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      Raw Data Source: https://covidtracking.com/about-data/sources

      Although this COVID Tracking Project dashboard is not as well-presented as some of the others covered so far, it gives users an idea of how a person's race or ethnicity could make them more or less likely to die from the coronavirus. Not all states report relevant data, so this set is not complete. 

      It's still useful, though, particularly for how it shows an aspect of the pandemic that is often overlooked or not covered thoroughly by mainstream media. The data is updated twice a week. 

      4) COVID-19 Government Measures — Worldwide

      At a Glance:

      • Area of Coverage: Global
      • Update Frequency: Weekly
      • Displayed Metrics: Total cases, total deaths, case concentration by macro-region, measures taken

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      Raw Data Source: https://www.acaps.org/covid19-government-measures-dataset

        Many coronavirus data reports discuss the number of infections and deaths, but they don't go into what specific regions have done to stop the spread. This dataset provides broad categories of things leaders in each global segment have implemented to respond to the pandemic.

        One shortcoming of this collection is that it does not get as specific as you might like. For example, it tells you which areas implemented social distancing, but you can't take a deeper dive and learn what the new measures entail. However, it's helpful that people can click on a country on the map and see its case numbers. It's then easier to connect the dots between what a region decides to do and whether those choices helped. 

        5) The Centers for Disease Control and Prevention's Cases in the U.S. Dashboard

        At a Glance:

        • Area of Coverage: U.S.
        • Update Frequency: Daily
        • Displayed Metrics: Total cases, total deaths, daily new cases, daily new deaths, deaths, and cases among healthcare personnel

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        Raw Data Source: Not Available

          Many state and local health departments created maps with ZIP code breakdowns. There are also maps that track the spread in particular city limits. Those specifics are immensely helpful for people who want to gauge the risk of COVID-19 where they live. It's useful to see what your city or state offers if you're interested in learning more. 

          The CDC's Cases in the U.S. Dashboard is a good substitute since there's no way to know where you are when reading this. It shows the infections and deaths by jurisdiction and county, with updates provided every day. You can also see a breakdown of health care providers affected.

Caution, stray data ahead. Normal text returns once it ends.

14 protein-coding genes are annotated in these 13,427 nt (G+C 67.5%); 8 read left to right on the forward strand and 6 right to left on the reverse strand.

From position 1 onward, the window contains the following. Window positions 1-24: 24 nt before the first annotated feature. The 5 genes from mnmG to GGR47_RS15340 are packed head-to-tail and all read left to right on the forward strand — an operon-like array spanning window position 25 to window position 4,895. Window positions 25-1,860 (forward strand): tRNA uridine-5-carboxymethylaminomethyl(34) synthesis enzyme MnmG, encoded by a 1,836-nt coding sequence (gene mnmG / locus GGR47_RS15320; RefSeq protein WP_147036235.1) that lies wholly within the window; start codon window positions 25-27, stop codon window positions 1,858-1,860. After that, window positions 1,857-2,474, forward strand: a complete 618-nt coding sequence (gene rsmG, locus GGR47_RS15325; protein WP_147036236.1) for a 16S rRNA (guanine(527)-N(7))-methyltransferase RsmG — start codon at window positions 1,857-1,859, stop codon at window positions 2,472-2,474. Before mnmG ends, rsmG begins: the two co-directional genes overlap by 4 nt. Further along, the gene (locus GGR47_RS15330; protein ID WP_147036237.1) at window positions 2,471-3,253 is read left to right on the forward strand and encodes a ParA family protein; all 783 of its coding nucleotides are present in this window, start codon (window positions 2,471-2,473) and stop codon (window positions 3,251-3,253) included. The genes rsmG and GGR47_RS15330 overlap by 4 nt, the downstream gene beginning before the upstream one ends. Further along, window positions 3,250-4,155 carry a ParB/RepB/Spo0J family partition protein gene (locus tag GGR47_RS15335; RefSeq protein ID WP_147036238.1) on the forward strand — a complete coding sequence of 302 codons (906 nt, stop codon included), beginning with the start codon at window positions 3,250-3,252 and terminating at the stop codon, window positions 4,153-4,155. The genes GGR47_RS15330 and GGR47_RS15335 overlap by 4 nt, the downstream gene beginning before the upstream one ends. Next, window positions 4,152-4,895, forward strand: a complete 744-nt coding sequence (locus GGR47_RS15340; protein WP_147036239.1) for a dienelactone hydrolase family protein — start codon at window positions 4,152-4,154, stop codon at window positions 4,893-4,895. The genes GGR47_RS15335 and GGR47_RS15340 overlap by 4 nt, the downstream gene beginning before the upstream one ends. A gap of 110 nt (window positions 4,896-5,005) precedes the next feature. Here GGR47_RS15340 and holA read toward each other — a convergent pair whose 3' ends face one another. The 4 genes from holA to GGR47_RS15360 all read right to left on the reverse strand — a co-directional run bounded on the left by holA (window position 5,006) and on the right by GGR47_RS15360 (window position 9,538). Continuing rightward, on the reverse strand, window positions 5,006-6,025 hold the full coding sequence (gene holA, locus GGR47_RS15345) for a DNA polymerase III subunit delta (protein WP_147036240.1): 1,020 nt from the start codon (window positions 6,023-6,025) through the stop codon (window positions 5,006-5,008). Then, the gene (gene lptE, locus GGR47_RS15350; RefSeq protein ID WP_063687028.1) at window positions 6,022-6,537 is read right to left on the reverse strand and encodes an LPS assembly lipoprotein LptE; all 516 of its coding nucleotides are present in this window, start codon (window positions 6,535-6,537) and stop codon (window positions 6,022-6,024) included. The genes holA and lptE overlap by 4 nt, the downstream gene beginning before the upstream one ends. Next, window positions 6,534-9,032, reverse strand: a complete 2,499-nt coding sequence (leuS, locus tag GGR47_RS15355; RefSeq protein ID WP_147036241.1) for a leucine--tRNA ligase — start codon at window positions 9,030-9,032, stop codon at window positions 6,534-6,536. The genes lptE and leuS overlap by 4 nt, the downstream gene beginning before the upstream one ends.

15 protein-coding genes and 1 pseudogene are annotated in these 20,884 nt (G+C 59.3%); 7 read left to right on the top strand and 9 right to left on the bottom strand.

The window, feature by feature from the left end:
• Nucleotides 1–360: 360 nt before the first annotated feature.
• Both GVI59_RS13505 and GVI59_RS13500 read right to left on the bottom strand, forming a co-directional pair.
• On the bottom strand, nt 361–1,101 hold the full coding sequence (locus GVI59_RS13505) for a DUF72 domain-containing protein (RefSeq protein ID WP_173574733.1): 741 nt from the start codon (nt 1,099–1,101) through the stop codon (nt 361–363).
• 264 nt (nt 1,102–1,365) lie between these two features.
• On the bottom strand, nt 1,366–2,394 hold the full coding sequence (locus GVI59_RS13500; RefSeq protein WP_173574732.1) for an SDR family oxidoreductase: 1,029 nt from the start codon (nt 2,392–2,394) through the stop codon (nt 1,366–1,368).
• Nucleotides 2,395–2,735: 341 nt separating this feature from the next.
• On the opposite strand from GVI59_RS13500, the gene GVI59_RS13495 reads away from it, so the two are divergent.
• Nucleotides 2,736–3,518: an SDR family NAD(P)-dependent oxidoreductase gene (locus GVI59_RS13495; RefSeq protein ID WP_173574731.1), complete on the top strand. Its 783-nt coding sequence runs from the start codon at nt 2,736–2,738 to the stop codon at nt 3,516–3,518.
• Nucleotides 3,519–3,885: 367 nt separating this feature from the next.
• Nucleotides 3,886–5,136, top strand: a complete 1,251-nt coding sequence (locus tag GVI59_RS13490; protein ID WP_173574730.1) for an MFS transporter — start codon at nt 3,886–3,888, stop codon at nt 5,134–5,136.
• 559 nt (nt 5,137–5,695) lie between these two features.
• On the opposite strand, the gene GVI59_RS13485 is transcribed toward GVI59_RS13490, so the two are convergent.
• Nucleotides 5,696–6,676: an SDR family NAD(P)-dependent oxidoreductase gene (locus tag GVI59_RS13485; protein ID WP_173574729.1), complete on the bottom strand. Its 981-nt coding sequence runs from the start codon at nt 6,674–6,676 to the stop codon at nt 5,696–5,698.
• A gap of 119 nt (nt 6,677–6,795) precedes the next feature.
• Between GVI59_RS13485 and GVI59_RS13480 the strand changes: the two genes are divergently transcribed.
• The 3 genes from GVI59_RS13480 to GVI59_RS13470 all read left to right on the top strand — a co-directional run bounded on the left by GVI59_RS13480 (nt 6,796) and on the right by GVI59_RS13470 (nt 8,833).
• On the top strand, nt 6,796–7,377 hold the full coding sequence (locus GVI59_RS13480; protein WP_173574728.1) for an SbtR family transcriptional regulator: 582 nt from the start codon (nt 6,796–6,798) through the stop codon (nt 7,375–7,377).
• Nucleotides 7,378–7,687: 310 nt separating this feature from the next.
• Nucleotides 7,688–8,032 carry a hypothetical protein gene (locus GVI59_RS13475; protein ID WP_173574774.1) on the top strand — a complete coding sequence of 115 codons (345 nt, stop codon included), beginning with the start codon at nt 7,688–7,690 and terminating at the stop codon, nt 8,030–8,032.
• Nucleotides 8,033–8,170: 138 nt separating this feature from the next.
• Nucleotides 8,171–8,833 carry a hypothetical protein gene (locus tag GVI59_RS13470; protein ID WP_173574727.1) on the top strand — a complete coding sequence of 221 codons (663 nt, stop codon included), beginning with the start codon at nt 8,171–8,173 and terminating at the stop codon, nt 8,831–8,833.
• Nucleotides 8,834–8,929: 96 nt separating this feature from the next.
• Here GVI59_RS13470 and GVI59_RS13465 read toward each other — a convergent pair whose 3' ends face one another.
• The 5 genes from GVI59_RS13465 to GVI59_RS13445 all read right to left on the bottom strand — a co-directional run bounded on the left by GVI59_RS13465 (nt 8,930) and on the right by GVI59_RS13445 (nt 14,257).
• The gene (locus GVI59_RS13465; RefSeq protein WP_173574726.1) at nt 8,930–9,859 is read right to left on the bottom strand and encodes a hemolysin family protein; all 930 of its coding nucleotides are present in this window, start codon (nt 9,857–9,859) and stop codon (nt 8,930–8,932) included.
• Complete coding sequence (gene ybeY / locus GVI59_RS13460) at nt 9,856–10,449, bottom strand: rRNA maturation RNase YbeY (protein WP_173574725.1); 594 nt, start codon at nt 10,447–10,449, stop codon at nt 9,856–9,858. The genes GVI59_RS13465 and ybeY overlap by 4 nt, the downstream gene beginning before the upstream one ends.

6) The Johns Hopkins University COVID-19 Dashboard

          At a Glance:

          • Area of Coverage: Global
          • Update Frequency: Daily
          • Displayed Metrics: Confirmed cases, active cases, incidence rate, case-fatality ratio, testing rate (U.S. only), hospitalization rate (U.S. only), recovered patients (U.S. only)

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          Raw Data Source: https://github.com/CSSEGISandData/COVID-19

            You'll often hear people refer to this as "the Johns Hopkins dataset" or something similar, and view it as a highly respected option. This tool was one of the first interactive dashboards available, and it has maintained a high level of quality as the pandemic continued. 

            New data fills the dashboard at least once a day, and you can explore the statistics related to infections and deaths around the world. There are even more details for the United States, including totals of recoveries and tests conducted. The one downside is that you can't get the same resources for other nations. 

            7) Detecting Dis/Misinformation Related to COVID-19 on Reddit

            At a Glance:

            • Area of Coverage: Reddit
            • Update Frequency: n/a (Hasn’t yet updated)
            • Displayed Metrics: Posts and comments, suspicious score, normal score, undetermined score

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            Raw Data Source: Tableau users can retrieve the workbook file by clicking the download link in the top-right of the visualization.

              The world has been through pandemics before, but something different this time around is the rampant spread of incorrect information online. If someone reads an article and shares the piece within a social media network without fact-checking it, they may unknowingly contribute to the problem. Some scientists are taking it upon themselves to help people get accurate information. 

              Coronavirus data reports about misinformation can show the source of the material and how it becomes so popular online. This dashboard for disinformation and misinformation about COVID-19 centers on Reddit. You can search for subreddits and get a score that indicates how likely it is to find content that could give people the wrong idea. This interactive graphic does not receive updates as often as others, so keep that in mind.